Sunday, 27 June 2021

'Rosemary for Remembrance' by Maggie Seren

The sun is a fading flower hanging low over the bay, casting its apricot petals over the waves. I trace the well-worn track that skirts the cliff.

Picking my way through the staring, scattered flock, I tread the same worn path that pilgrims for centuries have trod. I linger at the tiny church, with its whitewashed walls and low slate roof, its bell gable recalling sun-bleached island chapels of the Mediterranean. Here it sits, nestled in the foothill, against the onslaught of the westerly winds, a shelter for troubled souls and sheep. 

The track bends and narrows as it rises. It weaves through bracken, high now in late spring, with its aromatic verdant smell and hairy, coiled crosiers which reach out, hirsute tentacles, to stroke me as I pass.

You join me here and hand in hand we climb the gentle hill. Tenacious heathers spring up here and there, springy cushions on the stony track. Sea pinks hang on in jagged crooks, their soft blooms buffeted in the wind.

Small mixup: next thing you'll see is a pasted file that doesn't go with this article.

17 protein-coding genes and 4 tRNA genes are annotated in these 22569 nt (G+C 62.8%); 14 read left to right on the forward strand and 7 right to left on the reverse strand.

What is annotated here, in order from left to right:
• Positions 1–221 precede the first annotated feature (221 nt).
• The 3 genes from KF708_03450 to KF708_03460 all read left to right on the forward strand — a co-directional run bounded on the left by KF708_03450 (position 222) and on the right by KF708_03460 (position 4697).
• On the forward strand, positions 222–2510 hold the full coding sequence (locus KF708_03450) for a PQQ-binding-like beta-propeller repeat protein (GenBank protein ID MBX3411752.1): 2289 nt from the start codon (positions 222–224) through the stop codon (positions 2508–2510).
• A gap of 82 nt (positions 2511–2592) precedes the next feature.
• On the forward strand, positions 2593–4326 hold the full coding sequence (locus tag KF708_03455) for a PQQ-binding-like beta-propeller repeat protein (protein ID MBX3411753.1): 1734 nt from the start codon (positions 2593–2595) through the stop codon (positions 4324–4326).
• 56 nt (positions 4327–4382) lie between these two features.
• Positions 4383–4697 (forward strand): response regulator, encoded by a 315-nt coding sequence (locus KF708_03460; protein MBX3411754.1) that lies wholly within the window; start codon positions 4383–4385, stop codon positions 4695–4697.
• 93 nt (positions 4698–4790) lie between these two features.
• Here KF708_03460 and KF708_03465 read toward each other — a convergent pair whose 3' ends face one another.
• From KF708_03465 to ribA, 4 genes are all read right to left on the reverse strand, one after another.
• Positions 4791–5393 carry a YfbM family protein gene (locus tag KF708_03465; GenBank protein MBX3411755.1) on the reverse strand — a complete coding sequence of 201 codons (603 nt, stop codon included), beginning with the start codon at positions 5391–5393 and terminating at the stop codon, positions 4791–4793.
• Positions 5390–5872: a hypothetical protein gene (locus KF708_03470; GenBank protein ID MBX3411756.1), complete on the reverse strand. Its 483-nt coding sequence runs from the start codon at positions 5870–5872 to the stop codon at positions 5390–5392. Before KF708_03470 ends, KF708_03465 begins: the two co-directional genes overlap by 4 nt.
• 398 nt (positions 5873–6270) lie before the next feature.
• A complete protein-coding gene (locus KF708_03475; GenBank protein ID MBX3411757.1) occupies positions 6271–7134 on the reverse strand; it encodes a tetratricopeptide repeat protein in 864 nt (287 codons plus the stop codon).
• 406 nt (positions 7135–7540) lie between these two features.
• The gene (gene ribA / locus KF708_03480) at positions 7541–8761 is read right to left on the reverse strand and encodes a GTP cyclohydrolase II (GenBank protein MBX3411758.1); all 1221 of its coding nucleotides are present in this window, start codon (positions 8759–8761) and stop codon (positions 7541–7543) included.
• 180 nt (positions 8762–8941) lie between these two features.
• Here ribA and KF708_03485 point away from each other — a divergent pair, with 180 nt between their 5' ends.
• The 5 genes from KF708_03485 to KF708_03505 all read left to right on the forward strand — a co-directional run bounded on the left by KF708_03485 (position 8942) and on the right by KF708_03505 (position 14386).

As we near the summit, the gusts pick up, stealing your words away. You grip my hand still tighter and lead me to a low flat rock. Your hand rests gently on my shoulder and I inhale you, bergamot and leather, as you lean in. Your cold cheek brushes mine as you point, far into the bay, where, in the golden haze, a pair of dolphins leap and wheel and dive. Joy warms my very centre, flushes on my cheeks, and I’m a child, giggling with glee, as I turn my face to yours.

I turn my face to yours and face the bare, grey weathered rock. My stomach lurches as the sea below me churns. My fingers, blurry through the tears, unfurl and reveal a single sprig of rosemary.

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